No one knows how the Jeff Saturday experiment is going to go in Indianapolis. Even Saturday himself has admitted that much.
But Jim Irsay's decision to install an interim head coach with no experience coaching at the collegiate or professional level has rankled coaches and executives throughout the league -- particularly those of color.
Black coaches and executives around the league told CBS Sports they're exhausted by what they view as a continued problem with the league's diverse hiring practices. The league has regularly tweaked the Rooney Rule and created programs such as the Quarterback Summit and Accelerator Program meant to get up-and-coming coaches and personnel in front of decision-makers, yet the league has just five minority permanent coaches (including three Black men) and just saw an interim role go to an outside hire in a move unprecedented in the Super Bowl era.
"[Irsay] just said in front of the whole nation he got him because he doesn't have experience," one Black executive said. "These people have us chasing our tails for what they're looking for. With those programs, I'm done with all that shit. Pick somebody else."
Said another executive: "If I do [go] and if they ask me to participate, they are not going to like what I say."
When asked for his reaction to the Saturday hire, one Black coach texted CBS Sports the photo taken during the Accelerator Program of the dozens of qualified minority candidates in the pipeline.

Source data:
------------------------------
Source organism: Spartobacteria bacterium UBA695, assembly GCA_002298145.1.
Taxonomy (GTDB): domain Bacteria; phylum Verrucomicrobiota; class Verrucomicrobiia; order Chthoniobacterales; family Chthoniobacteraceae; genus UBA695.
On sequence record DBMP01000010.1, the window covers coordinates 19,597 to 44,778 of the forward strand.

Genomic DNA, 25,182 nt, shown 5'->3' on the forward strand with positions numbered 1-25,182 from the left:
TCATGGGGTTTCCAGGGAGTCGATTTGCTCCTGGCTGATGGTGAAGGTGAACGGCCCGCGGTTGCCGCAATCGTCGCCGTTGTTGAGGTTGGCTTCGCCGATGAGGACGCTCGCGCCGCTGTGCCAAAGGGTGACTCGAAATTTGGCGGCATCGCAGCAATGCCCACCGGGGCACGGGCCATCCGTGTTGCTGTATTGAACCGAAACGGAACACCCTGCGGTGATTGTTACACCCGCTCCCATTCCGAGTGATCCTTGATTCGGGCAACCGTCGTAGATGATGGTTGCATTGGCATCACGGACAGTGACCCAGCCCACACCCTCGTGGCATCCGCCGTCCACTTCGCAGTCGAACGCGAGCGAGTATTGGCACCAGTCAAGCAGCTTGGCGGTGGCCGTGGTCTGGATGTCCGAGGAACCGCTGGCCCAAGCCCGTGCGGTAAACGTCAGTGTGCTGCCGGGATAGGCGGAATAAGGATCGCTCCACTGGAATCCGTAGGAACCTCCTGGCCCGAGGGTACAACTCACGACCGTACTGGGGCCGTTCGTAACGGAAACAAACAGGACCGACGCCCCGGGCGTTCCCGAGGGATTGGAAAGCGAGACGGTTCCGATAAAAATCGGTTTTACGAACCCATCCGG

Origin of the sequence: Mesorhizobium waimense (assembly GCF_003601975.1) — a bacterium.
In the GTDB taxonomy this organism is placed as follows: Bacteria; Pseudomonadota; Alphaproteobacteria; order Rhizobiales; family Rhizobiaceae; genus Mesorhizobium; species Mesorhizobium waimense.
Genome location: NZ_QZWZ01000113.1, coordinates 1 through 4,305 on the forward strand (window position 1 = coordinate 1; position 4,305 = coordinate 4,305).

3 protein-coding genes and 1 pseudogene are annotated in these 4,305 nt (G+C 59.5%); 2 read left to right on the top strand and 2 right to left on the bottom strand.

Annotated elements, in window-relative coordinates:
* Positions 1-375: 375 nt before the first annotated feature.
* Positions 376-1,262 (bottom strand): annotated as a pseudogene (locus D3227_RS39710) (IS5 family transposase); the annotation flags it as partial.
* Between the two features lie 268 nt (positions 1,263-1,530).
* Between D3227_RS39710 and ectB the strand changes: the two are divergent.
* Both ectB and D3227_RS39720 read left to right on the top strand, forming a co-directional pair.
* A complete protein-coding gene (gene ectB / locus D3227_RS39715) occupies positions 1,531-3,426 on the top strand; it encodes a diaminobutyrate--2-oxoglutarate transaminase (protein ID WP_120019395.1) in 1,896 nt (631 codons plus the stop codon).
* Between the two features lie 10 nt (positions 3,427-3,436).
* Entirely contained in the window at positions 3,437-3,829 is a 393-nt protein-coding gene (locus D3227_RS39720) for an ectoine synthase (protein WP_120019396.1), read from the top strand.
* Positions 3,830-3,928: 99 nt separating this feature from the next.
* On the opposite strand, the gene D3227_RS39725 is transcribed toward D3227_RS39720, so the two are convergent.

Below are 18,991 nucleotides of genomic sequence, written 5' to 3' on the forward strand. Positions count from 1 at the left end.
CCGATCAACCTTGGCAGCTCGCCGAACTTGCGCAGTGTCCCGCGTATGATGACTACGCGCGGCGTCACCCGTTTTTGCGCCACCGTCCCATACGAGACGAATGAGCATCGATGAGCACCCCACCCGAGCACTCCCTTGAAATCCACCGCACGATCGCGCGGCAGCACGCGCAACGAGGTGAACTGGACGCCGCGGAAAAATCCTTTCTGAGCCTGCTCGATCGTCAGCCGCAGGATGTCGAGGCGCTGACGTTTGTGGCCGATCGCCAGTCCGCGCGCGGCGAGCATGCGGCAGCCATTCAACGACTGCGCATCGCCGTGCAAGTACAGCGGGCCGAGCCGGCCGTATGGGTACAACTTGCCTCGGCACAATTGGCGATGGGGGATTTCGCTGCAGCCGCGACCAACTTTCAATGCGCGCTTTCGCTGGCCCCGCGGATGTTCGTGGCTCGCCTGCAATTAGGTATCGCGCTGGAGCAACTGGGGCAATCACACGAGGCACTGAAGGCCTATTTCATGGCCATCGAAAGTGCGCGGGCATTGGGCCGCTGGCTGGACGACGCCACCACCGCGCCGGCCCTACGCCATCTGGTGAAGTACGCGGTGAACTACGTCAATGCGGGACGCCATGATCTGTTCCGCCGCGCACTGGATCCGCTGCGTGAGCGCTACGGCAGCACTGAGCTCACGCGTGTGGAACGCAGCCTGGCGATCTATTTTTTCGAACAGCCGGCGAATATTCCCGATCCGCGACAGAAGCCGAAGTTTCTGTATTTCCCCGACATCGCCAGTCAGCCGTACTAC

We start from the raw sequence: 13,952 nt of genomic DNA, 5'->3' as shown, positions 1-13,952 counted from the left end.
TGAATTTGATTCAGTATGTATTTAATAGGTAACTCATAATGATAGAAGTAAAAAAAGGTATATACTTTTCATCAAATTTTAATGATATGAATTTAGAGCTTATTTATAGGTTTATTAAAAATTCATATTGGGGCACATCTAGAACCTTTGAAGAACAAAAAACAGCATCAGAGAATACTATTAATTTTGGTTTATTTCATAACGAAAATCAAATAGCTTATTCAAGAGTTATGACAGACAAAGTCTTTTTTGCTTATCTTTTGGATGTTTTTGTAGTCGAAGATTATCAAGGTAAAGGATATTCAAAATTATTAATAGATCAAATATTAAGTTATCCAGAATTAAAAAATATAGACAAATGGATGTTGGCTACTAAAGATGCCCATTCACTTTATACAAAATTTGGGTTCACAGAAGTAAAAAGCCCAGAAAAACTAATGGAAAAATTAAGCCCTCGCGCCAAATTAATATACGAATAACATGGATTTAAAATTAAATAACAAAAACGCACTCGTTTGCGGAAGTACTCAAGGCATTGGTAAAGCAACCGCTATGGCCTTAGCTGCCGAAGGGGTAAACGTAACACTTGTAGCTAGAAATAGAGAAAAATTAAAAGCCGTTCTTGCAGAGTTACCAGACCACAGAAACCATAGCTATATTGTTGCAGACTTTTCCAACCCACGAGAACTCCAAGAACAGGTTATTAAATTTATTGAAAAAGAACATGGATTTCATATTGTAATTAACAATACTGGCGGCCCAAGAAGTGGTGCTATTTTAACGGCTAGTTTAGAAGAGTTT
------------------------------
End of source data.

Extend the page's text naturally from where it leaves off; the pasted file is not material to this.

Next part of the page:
In a phone interview Friday with CBS Sports, NFL executive vice president of football operations Troy Vincent said he wasn't surprised by Irsay's decision to install Saturday as the interim head coach. Vincent noted Irsay's familiarity with Saturday, as well as the former Pro Bowl center's consultant work with the team and his years of winning on the field, as reasons for his understanding of the appointment.
"It's membership looking for answers and didn't believe the answers were internal. I'm removing race. I've been in a locker room before where coaches have been removed. And I understand the feelings that one may have. But at the end of the day when your club is completely underperforming from what the expectations were, you make the call that you think is best to get you through the season.
"And those individuals that may feel like that opportunity should have been presented to someone else potentially that's on the roster... I would say that. if it was John Fox, would we be having this conversation today? Probably not. If this were Gus Bradley, would we be having this conversation today? Probably not. But if it were a minority from outside of the organization, would we be having this conversation today? No. We wouldn't be."
Indeed, it's impossible few would have batted an eye if Irsay had installed a coach currently on the staff who had previous head coaching experience. That happens all the time, and it happened last month in Carolina when former Cardinals coach Steve Wilks took the interim role upon Matt Rhule's firing.